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Sawmill and Treating Insights: Heat Treatment and Drying Schedules for Pallets: A Pilot Study
Pilot study by Virginia Tech explores the potential to rapidly dry pallets to 25% moisture content without producing any significant pallet degrade.
By Dr. Brian Bond, Thomas Blount
Date Posted: 12/1/2009
The issue of mold on pallets continues to be a major concern for both pallet manufactures and users. Much information has been presented and published about mold prevention strategies for domestic pallets, the most common being the use of chemical preventatives, drying the pallets to a moisture content below 25% or a combination of both. As part of a larger project, researchers at Virginia Tech completed a pilot study to determine if a heat treatment/drying schedule could be developed that would dry pallets to 25% rapidly, using standard kiln temperatures, yet not lead to significant pallet degrade.
The study was conducted on oak and yellow poplar, to represent common materials used in pallet manufacture and to represent both an easy and difficult to dry species. The pilot study consisted of two heat treating/drying tests per species. A small test kiln that held 20 pallets was used for the study. Thermocouples were inserted into the center of several stringers to accurately measure the core temperature. While the results will be discussed for a “pallet” all moisture content and drying times are based on the pallet stringer, since being larger in size, it would be the limiting material for reaching a 25% moisture content.
The pallets were first heated until the core temperature of the pallet stringer reached 133°F for a minimum of 30 minutes. After the heat treating time period had been accomplished, the kiln set points were adjusted to dry the pallets. Pallets were measured for drying degrade (checks and splits) prior to and after testing. Pallet degrade was determined using the guidelines set forth by the National Wood and Pallet Container Association (NWPCA) component grades lumber characteristic restrictions.
All the pallets were manufactured from pallet cants and exhibited a lower moisture content than would be expected from freshly harvested logs, average moisture contents were 42 to 49% for yellow poplar and 49 - 52% for oak. The schedules were controlled based on the time required to heat treat the pallets (measured with a thermocouple) and moisture content of the pallet stringer. Future tests will be conducted to develop a time based schedule for the entire process.
The first test was developed by modifying a standard kiln schedule for lumber. The conditions are reported in Table 1. The pallets in this test had an average moisture content of 43.8%. After testing, the pallets showed no signs of splits; therefore no drying or pallet degrade occurred. The pallets were heat treated and dried from 43.8% moisture content to 23.5% moisture content in 17 hours.
Since the first test resulted in no drying or pallet degrade, a second test was conducted at a higher temperature to accelerate the process. The pallets for this test had an average moisture content of 42.1%. Four minor splits occurred on the 20 pallets tested. None of these splits were severe enough to degrade the pallet. The pallets were heat treated and dried from 42.1% moisture content to 23.5% moisture content in 16 hours.
Again test schedules were developed by modifying a standard kiln schedule for lumber. The conditions are reported in Table 3. The pallets had an average moisture content of 49.2%. The pallets showed no signs of splits caused by the heat treatment and following drying. This test resulted in heat treating and drying oak pallets from 49.2% moisture content to 23.4% moisture content in 60 hours.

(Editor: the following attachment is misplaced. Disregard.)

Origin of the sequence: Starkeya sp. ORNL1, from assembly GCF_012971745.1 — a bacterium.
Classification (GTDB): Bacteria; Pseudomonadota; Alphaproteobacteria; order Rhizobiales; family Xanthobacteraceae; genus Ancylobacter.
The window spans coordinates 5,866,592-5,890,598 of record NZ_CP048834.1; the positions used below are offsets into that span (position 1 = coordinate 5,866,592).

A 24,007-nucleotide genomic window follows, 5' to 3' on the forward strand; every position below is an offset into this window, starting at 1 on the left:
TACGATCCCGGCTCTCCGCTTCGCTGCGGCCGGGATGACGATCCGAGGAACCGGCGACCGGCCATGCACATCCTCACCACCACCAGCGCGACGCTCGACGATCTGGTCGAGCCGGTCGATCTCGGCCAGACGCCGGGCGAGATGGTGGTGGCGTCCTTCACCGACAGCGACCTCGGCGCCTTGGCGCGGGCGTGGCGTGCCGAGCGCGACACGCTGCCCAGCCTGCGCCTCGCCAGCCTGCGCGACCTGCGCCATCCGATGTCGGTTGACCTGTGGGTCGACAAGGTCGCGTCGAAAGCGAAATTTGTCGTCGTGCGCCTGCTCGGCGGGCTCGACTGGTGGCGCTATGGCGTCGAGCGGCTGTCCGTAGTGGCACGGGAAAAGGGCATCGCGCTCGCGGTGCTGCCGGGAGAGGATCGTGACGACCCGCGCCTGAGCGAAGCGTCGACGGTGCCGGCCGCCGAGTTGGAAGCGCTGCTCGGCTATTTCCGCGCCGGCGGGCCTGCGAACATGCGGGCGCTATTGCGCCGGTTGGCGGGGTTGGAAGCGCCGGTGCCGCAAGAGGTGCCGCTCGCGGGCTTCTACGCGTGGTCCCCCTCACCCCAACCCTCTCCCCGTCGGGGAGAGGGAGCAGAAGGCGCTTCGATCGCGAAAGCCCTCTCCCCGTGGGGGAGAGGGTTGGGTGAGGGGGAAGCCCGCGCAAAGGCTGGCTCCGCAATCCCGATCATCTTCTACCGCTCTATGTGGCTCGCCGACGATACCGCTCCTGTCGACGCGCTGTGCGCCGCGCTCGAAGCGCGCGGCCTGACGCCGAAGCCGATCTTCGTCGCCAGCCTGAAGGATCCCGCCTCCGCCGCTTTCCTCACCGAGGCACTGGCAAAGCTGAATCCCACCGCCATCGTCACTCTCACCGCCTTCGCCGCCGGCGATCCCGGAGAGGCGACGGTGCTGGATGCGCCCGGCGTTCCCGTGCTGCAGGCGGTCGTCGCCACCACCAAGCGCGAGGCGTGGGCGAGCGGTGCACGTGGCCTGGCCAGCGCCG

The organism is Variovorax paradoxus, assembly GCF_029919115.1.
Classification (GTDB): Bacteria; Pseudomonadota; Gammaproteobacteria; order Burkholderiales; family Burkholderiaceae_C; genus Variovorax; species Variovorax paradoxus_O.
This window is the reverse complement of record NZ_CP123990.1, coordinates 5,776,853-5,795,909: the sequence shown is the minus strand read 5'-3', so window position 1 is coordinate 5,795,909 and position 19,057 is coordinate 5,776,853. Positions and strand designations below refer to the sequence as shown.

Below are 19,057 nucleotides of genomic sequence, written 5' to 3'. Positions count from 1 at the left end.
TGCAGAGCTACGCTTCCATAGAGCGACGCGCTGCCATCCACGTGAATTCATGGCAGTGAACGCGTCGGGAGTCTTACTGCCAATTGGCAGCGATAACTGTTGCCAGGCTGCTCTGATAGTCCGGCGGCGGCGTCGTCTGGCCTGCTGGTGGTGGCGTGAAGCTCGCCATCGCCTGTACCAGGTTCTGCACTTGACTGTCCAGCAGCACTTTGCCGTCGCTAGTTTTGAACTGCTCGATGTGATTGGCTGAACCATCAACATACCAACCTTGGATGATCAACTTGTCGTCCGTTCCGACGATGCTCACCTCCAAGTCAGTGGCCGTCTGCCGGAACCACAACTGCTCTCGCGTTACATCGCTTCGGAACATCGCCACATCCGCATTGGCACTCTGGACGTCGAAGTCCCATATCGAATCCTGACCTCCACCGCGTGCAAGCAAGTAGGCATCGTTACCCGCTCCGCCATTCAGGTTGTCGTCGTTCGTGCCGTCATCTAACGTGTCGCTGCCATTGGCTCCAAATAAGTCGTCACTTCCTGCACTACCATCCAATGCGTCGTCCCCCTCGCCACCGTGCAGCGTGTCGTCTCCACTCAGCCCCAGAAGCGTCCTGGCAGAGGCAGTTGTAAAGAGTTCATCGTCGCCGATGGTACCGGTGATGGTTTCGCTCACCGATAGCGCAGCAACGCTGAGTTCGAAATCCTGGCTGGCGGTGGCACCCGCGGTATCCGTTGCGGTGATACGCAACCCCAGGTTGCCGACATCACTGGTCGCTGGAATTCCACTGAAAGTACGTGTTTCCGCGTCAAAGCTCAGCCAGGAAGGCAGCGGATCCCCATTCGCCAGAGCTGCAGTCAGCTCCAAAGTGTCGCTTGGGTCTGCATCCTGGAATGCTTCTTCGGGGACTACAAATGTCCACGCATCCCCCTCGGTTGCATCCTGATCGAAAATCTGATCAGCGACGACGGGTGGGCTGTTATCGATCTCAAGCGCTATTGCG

A second test was conducted at a slightly higher temperature to accelerate the process. The average moisture content of these pallets was slightly higher, 55.6%. The pallet stringers had an average initial moisture content of 55.6% that was measured using the oven dry method. This test did result in some minor splitting of the boards, which are presented in Table 5. However, none of the splits were severe enough to degrade the pallet. The pallets were heat treated and dried from 55.6% moisture content to 24.9% moisture content in 41 hours.
In both of the oak tests, there was some slight warp that occurred on the top two pallets in the kiln, but the NWPCA pallet component grades do not limit warp. Once this pallet was inspected, and other pallets were placed on top of the warped pallet, the warp eliminated.
The results of this small scale pilot test indicate that a heat treatment and drying schedule to reduce the moisture in pallets to 25% moisture content to assist in the prevention of mold is possible with standard kiln temperatures in a reasonable amount of time. Yellow poplar can be heat treated and dried from 42.1% moisture content to 23.5% moisture content in 16 hours and oak pallets from 55.6% moisture content to 24.9% moisture content in 41 hours with minor warp and splits, none significant enough to lead to a pallet degrade.
When interpreting these results it must be considered that the pilot study used a limited number of pallets, the initial pallet moisture contents ranged between 40 and 50% and that the moisture contents reported are for the stringer of the pallet. We hope to conduct work in the future to demonstrate the effectiveness of these schedules on a larger sample size and to develop time based drying schedules for each species. Funds from the Wood Education and Resource Center were used to support this project.
Dr. Brian Bond is an associate professor, Department of Wood Science and Forest Products at Virginia Tech and Thomas Blount is a graduate research assistant in the Department of Wood Science and Forest Products at Virginia Tech.